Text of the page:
SAN FRANCISCO -- Despite a couple of quiet days for the Cardinals' offense, St. Louis manager Mike Matheny felt no need to shake up his starting lineup for Game 7 of the National League Championship Series at AT&T Park on Monday.
A couple of the Cards' most essential hitters, notably Allen Craig and Jon Jay, have scuffled during the NLCS. Craig was 3-for-20 in the series entering Monday, while Jay was 5-for-25.
In the past, Matheny has sometimes flipped cleanup man Craig and No. 2 hitter Carlos Beltran when one or the other has slumped. But he said he had little interest in making that move. Nor did he see a better alternative in the leadoff spot than Jay.
"I think about 20 different lineups every night," Matheny said. "But I keep coming back to what's been working for us. And there's a reason. And there was a reason that we were able to make the push that we did, and it was people really finding their spot. It took us a lot longer than it took quite a few other teams to really find that formula in our lineup.
"It's just a matter of looking over the big picture and seeing what gives us the best chance. Today is not the time to start rewriting anything."
M. Carpenter back to bench, but at the ready
SAN FRANCISCO -- The Cardinals' bench may not be all that deep, but manager Mike Matheny has one very nice weapon at his disposal, ready to be deployed at the right time. Infielder/outfielder Matt Carpenter was once again not in the lineup Monday night for Game 7 of the National League Championship Series, despite an impressive record against Giants starter Matt Cain.
That's because, in short, there's no obvious candidate for Carpenter to displace. The left-handed-hitting youngster is an impressive young bat. But the Cardinals have star-level hitters at all four corner positions, so Carpenter's 5-for-6 mark against Cain isn't good enough to get him in the starting nine.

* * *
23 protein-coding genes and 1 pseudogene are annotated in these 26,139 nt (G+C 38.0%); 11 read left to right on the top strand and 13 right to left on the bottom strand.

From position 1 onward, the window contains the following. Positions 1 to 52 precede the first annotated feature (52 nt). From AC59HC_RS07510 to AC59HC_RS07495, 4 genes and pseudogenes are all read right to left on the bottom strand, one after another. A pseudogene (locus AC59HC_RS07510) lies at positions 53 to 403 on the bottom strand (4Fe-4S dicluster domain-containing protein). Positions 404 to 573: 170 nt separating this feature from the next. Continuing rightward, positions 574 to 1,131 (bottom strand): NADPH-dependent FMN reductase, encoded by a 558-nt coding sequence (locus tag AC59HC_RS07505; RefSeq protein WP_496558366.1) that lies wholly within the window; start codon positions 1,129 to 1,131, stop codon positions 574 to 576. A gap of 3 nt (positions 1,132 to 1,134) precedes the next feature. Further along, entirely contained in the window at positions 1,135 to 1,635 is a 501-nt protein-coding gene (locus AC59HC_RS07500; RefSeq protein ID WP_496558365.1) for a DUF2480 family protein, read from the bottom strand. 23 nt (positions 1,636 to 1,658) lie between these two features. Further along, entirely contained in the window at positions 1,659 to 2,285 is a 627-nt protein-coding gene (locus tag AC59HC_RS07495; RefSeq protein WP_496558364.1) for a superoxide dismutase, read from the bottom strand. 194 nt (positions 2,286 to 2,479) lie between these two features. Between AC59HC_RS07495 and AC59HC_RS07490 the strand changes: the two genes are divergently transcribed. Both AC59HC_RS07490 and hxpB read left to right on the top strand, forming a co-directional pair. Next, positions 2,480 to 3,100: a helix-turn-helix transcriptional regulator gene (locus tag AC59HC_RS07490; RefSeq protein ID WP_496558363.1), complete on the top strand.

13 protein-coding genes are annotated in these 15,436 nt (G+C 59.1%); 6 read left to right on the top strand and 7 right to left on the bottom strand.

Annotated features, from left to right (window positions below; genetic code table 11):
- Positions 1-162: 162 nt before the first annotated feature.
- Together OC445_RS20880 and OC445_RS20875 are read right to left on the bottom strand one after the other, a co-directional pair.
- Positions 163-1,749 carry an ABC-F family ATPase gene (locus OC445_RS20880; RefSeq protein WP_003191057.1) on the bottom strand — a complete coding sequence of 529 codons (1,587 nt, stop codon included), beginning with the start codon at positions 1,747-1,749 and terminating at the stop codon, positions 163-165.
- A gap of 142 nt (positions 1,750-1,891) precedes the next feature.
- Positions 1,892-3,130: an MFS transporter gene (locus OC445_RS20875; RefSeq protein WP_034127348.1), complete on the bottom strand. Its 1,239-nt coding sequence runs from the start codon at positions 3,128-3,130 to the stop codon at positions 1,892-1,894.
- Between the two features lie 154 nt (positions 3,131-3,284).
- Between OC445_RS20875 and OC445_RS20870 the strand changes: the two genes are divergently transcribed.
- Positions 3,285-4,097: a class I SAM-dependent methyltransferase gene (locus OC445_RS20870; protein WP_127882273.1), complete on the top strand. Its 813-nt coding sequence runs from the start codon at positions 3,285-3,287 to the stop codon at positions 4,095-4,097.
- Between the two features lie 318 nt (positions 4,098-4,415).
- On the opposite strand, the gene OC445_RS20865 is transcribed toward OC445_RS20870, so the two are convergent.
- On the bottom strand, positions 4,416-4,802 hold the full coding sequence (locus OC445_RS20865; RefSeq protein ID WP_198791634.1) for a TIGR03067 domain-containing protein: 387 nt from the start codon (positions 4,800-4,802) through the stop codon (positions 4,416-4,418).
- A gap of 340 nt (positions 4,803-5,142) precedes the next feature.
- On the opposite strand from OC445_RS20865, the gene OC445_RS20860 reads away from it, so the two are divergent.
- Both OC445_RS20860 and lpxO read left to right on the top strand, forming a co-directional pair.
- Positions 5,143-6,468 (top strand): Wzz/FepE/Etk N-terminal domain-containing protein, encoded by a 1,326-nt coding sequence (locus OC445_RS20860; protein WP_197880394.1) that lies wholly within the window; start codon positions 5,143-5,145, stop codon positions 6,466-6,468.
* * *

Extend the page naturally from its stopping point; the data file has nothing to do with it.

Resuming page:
"We've done this all season," Matheny said. "He's been a great fill for whatever we need. But you started looking at him playing in the outfield in the corners, and you've got Matt Holliday and Carlos Beltran, and Allen Craig and David Freese on the corners in the infield. Those are guys that have all been valuable parts of our lineup. We don't deny what Matt's been able to do against Cain, but if anything does happen with any of our guys along the way, we've got a good option."
Carpenter came off the bench in Game 3 of the NLCS after Beltran injured his left knee. He hit a home run in the Cardinals' 3-1 win in that game and started again in Game 4, but he returned to the bench for Game 5, when Beltran came back to the lineup. He started Game 6 in Holliday's absence when the left fielder suffered back spasms.
Wainwright, Lynn available for Game 7 relief
SAN FRANCISCO -- There may be a game for the Cardinals in two days, but they'll deal with that when the time comes. For now, they're playing a Game 7, and that means everyone who might conceivably be available to pitch, is available to pitch.
Specifically, starters Adam Wainwright and Lance Lynn, who pitched Games 4 and 5 of the National League Championship Series, respectively, were considered available out of the bullpen for the final game of the NLCS.
"The two of them would definitely be ready to go," said manager Mike Matheny. "It's all hands on deck right now."
It's likely that one of those two would start Game 1 of the World Series if the Cardinals were to advance.
Cardinals right-hander Jake Westbrook threw a 40-pitch bullpen session on Monday as he continues his recovery from a strained oblique muscle. The club believes Westbrook is healthy enough to be considered for inclusion on a potential World Series roster.
Beltran's double on Sunday night was the 24th extra-base hit of his postseason career, in 120 at-bats.
When Marc Rzepczynski was charged with a run on Sunday night, it ended a streak of eight consecutive postseason appearances without his being scored upon. Rzepczynski has been charged with a run in two of his past 16 postseason games pitched.
Matthew Leach is a writer for MLB.com. Read his blog, Obviously, You're Not a Golfer and follow him on Twitter at @MatthewHLeach. This story was not subject to the approval of Major League Baseball or its clubs.